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Greek bond yields fell sharply on Wednesday after a media report said European Union officials were weighing extending the maturity of loans to Athens to 50 years, which could ease the debt burden on Greece.
Citing two officials with knowledge of the discussions, Bloomberg said the next bailout for Greece may include extending the maturity to 50 from 30 years, and cutting the interest rate on some previous aid.
An official close to Greece’s debt negotiations with the troika had told Reuters as early as October that Greece may swap a big chunk of its bailout loans with a 50-year government bond as a way to achieve debt relief once it attains a primary budget surplus this year.
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Switzerland agreed to share information on Greek accounts held in Swiss banks on Tuesday, but declined to compensate Greece for tax income lost in the past from undisclosed accounts.
The two countries remained divided on how to solve the problem of untaxed Greek money held in secret Swiss accounts, even after Tuesday’s meeting between Swiss Finance Minister Eveline Widmer-Schlumpf and her Greek counterpart Yannis Stournaras in Athens
Greece wants to levy taxes on Greeks’ holdings in Swiss banks, and wants the Swiss government to pay a deposit towards these taxes. The Greek government also wants Switzerland to pay a deposit towards taxes Greece did not receive in the past.
Widmer-Schlumpf said Greece’s request to receive taxes for past funds was outdated – despite Switzerland having struck an arrangement to that effect with the U.K.
“We should be moving towards a different direction,” Widmer-Schlumpf said. However, Stournaras insisted: “We would like to have a similar model to the British one.”
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Greece may be in line for its third aid package from European Union paymaster Germany, according to a report by influential German magazine Der Spiegel.
Germany’s finance ministry, led by minister Wolfgang Schaeuble, has prepared a five-page plan for a new 10-20 billion euros ($13.5-$27 billion) aid package for the struggling Mediterranean state, according to the report in Der Spiegel which has been denied by the ministry.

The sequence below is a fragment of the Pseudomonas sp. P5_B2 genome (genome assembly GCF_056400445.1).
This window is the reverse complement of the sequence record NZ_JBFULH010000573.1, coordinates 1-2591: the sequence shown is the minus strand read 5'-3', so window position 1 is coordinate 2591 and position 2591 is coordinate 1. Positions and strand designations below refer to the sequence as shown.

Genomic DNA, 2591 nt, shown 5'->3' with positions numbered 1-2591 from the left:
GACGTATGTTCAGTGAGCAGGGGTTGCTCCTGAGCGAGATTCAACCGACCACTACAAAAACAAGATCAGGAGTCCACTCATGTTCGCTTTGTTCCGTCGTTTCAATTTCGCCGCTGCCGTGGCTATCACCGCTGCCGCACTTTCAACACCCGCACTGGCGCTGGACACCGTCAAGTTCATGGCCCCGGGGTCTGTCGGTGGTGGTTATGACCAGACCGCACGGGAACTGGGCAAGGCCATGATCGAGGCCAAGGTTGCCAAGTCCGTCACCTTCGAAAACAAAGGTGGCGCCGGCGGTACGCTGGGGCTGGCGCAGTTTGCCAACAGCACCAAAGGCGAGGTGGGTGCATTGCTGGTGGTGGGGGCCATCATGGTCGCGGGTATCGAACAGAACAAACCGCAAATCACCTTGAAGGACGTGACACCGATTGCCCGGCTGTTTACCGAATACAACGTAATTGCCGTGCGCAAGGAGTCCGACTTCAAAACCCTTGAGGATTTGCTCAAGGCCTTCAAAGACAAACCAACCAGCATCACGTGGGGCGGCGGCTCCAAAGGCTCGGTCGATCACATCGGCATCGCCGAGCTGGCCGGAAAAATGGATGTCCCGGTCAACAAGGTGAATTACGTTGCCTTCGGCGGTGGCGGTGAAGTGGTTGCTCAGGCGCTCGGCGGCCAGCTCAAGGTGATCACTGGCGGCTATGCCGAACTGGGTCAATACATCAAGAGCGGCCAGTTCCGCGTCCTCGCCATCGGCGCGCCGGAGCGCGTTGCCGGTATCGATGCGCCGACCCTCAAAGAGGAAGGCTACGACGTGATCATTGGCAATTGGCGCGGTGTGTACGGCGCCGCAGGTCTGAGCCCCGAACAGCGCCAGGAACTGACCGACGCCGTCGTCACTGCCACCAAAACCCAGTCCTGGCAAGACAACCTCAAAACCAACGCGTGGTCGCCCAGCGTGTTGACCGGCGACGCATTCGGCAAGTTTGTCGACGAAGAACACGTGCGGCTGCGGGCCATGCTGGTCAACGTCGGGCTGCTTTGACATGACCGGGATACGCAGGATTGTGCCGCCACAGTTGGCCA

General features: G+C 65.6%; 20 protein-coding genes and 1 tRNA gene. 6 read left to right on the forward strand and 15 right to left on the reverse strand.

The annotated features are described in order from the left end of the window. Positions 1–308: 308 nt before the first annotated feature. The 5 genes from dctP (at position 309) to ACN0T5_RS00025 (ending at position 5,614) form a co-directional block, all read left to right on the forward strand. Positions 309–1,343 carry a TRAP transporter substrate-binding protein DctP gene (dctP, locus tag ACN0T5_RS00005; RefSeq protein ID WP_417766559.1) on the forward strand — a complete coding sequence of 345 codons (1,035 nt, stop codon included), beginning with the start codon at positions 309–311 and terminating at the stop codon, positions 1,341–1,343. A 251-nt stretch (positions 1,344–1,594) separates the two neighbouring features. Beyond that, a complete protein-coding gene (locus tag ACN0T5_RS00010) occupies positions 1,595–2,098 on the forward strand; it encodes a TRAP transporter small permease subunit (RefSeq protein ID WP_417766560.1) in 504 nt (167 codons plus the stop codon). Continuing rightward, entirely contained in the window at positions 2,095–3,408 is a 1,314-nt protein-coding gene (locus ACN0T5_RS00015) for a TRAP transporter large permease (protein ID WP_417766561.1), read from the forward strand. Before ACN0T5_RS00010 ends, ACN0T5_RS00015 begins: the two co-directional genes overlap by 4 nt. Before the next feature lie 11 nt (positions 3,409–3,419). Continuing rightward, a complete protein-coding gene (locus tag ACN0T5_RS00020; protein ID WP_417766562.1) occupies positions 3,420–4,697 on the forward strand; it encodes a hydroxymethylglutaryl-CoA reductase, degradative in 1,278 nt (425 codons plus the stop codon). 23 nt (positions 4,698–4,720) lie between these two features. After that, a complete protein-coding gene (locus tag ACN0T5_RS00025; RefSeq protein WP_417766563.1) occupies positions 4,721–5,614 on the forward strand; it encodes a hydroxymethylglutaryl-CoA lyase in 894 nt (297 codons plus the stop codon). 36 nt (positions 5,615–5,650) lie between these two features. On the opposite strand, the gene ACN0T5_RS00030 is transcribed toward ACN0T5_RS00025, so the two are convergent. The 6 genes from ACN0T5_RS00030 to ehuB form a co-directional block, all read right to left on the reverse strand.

The ministry told CNBC that it would wait to see how the current program was running and discuss further actions later this year.
The plan includes a “limited follow-up program” to the two bailouts worth 237 billion euros, which have already been received by Greece from the troika of international lenders including the European Central Bank (ECB), European Commission and International Monetary Fund (IMF).
Such a plan might not be popular in Germany, which has been the biggest euro zone contributor to bailing out Greece, Portugal, Ireland and Spain during the crisis.
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It been awhile since we have used this word, however, capital market seems to have decided they want to dust it off and bring it back. Expect this word to be used more in defense of last weeks late market meltdown. Many have been hesitant to use the word to describe both Thursday’s and Friday’s market moves. Why? The word typically refers to a financial shock in a vulnerable country that spills over into previously healthy economy. And that is what is happening – almost all emerging market currencies are falling against the dollar – and investors are worried about the domino effect. If the sell off escalates, similar to last August and September in Asia, then the compounding effect will be similar – the masses will run hard to the exits.
All of this is occurring only one day after the International Monetary Fund (IMF) released its revised global growth forecasts. IMF chief, Christine Lagarde, and her crew raised growth estimates for Japan, Europe, and the U.S., but reduced them for Latin America and Russia. Growth in the developed world is stabilizing, but not so in emerging markets. It seems that the gears of the global economy are shifting, and they are increasingly shifting toward instability in the developing economies.
Investors have taken cash from emerging Asian stock and bond funds for the eighth consecutive week as of January 22 according to EPFA data. A total of $1.4-billion left funds, more than twice the $671-million of the previous week.
- Spain Unemployment Rate Remains at 26 Percent
- BoE Decouples Rates From Job Recovery
- France Continues to Struggle Flash PMI Continues To Drop
- Silvio Berlusconi Target of New Investigation on Corruption Charges
- Italian Finance Minister Says Economy is Recovering but Jobs Lagging
- Carney Hints End of Forward Guidance
- UK Advice to Europe Repatriate Jobs
- Euro Gets a Boost From Positive PMIs
- BoE Policy Maker Warns Interest Rate Hike Would Hurt Recovery
- Don’t Expect Europe To Fly Even Though Recession May Be Over
- UK Unemployment Falls to 7.1 Percent
- George Soros to Open Health and Legal Aid Centres in Greece
- UK Manufacturing Rises in January
- Greek 2012 Deal Architect Says Greek Crisis is Off The Table
- The Different Faces of Youth Unemployment Europe
- German Regulators to Visit Deutsche London Office
- Number of Jobs Available In London Fell By 42%
- London House Prices Slowing Down
* GBP Gross Domestic Product
* USD Durable Goods Orders
* USD Consumer Confidence
* USD Fed QE3 Pace
* USD FOMC Rate Decision
* NZD Reserve Bank of New Zealand Rate Decision
* EUR German Unemployment Rate
* EUR German Consumer Price Index
* USD Gross Domestic Product
* USD Personal Consumption
* JPY National Consumer Price Index
* EUR Euro-Zone Consumer Price Index
* CAD Gross Domestic Product
* CNY Manufacturing PMI